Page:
A GUIDE TO THE POST SOVIET PUZZLE
ONCE UPON A TIME there was a country called Soviet Union. An endless expanse covering more than one sixth of the dry surface of our planet, an unthinkable and unknown immensity stretching from the thick forests near the Polish border to the waves of the Pacific Ocean, from the iced coasts along the Arctic to the cruel sands of Central Asia and from the austere peaks of the Pamir mountains to the eternal flatness of the Siberian steppes. Despite being stereotypically associated with onion-shaped domes, drunk Cossacks and snow-covered steppes, this magnificent country was extremely diverse both in its sceneries and in its demographics. The Soviet Union was, in fact, inhabited by more than three hundred million people divided in more than one hundred different ethnicities speaking a similar number of languages.
Lenin, the great father of the USSR, saw both a possibility and a challenge in the intricate demography of the newly born socialist empire: each officially recognised ethnic minority, however small, was granted its own national territory where it enjoyed a certain degree of self-governance; autonomous regions and associated republics were created inside the fifteen states forming the Soviet Union. Very few people outside the Eastern Block - but a couple of Soviet-geeks, historians, anthropologists and CIA agents - seemed to be aware of the complexity hidden behind the gargantuan Soviet World. Most of us were, indeed, caught by surprise when in 1991 a puzzle of newly independent states and jigsawed boundaries came to light.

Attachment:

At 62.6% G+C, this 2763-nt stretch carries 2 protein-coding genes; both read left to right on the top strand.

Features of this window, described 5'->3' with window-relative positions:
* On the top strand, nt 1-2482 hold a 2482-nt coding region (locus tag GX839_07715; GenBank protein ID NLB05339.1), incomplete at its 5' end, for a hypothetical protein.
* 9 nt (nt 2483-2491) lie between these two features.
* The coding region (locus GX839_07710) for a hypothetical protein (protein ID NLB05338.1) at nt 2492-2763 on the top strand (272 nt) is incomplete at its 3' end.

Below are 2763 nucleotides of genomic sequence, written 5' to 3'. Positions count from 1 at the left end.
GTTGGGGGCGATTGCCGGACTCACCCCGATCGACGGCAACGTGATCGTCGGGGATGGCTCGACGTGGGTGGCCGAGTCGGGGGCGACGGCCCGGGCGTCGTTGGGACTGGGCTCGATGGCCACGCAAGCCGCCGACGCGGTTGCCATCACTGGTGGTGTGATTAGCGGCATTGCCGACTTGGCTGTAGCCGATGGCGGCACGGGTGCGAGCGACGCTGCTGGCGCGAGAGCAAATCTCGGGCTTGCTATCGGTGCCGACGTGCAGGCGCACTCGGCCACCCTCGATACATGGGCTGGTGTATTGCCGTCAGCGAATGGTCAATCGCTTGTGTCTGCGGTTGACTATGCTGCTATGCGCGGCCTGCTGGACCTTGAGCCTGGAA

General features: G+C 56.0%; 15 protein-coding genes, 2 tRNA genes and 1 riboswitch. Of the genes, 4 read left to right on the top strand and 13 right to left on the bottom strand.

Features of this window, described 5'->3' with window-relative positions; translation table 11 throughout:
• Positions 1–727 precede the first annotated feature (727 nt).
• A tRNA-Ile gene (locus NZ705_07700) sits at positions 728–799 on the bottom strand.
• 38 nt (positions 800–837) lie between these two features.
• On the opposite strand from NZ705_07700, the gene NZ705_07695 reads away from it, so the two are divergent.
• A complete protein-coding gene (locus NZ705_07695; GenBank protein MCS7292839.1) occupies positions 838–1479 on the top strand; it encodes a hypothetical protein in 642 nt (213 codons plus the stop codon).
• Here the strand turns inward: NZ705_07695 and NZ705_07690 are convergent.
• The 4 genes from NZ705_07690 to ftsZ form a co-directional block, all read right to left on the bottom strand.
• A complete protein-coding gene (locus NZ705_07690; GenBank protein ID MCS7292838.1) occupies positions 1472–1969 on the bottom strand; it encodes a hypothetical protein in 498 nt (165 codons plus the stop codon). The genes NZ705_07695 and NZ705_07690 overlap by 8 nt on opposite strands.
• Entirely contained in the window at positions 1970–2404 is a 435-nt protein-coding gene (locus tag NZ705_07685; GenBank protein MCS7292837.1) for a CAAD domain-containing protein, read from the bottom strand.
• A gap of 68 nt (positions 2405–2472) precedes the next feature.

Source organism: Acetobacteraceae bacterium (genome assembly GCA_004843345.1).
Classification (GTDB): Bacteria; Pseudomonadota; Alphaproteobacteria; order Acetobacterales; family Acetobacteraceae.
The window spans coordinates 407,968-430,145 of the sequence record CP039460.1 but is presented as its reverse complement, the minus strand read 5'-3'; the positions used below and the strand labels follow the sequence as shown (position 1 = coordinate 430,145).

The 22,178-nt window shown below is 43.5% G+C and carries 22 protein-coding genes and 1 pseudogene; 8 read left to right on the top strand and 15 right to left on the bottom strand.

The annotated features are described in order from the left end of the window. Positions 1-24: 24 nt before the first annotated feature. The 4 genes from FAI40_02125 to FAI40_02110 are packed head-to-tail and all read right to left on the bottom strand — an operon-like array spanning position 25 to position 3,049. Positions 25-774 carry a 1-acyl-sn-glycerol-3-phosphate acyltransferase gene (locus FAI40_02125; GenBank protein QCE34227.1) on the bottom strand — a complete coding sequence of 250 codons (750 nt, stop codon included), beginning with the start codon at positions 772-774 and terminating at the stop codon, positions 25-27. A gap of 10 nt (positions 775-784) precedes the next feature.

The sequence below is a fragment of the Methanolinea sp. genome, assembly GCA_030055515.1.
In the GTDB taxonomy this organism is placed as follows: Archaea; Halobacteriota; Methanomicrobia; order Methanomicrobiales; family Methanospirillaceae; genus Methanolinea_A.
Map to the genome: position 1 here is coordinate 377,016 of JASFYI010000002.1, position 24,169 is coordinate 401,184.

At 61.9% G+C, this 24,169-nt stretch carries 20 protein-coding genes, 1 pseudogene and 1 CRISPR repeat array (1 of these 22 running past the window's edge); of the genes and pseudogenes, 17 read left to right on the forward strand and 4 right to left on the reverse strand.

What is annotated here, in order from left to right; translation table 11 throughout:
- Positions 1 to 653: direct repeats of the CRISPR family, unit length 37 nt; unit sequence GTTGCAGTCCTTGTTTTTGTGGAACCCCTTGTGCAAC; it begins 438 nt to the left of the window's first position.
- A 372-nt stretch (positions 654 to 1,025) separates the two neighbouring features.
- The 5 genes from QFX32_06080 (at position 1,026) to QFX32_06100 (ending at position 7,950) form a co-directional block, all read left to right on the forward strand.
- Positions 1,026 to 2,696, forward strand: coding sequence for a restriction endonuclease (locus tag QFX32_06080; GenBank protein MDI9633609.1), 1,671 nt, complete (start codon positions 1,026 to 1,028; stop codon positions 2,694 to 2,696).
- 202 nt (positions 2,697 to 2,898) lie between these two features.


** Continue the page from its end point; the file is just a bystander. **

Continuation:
Until now the former Soviet republics (Russia included) have been somewhat of a terra incognita and just recently we are slowly beginning to familiarise with the reality that followed the fall of the USSR: a complex geopolitical mosaic of obscure nations, unpronounceable countries, secessionist regions and weird backwaters. To these bizarre places, to their people, to their cultures and to their strong will, we - at Soviet Tours - have devoted our entire work and passion.
We invite you to discover them with us and here is a our practical compendium for your first orientation into the post-Soviet labyrinth.
The departing world leaves behind it not an heir but a pregnant widow. Between the death of one and the birth of the other, much water will flow by; a long night of chaos and desolation will pass.
- Alexander Herzen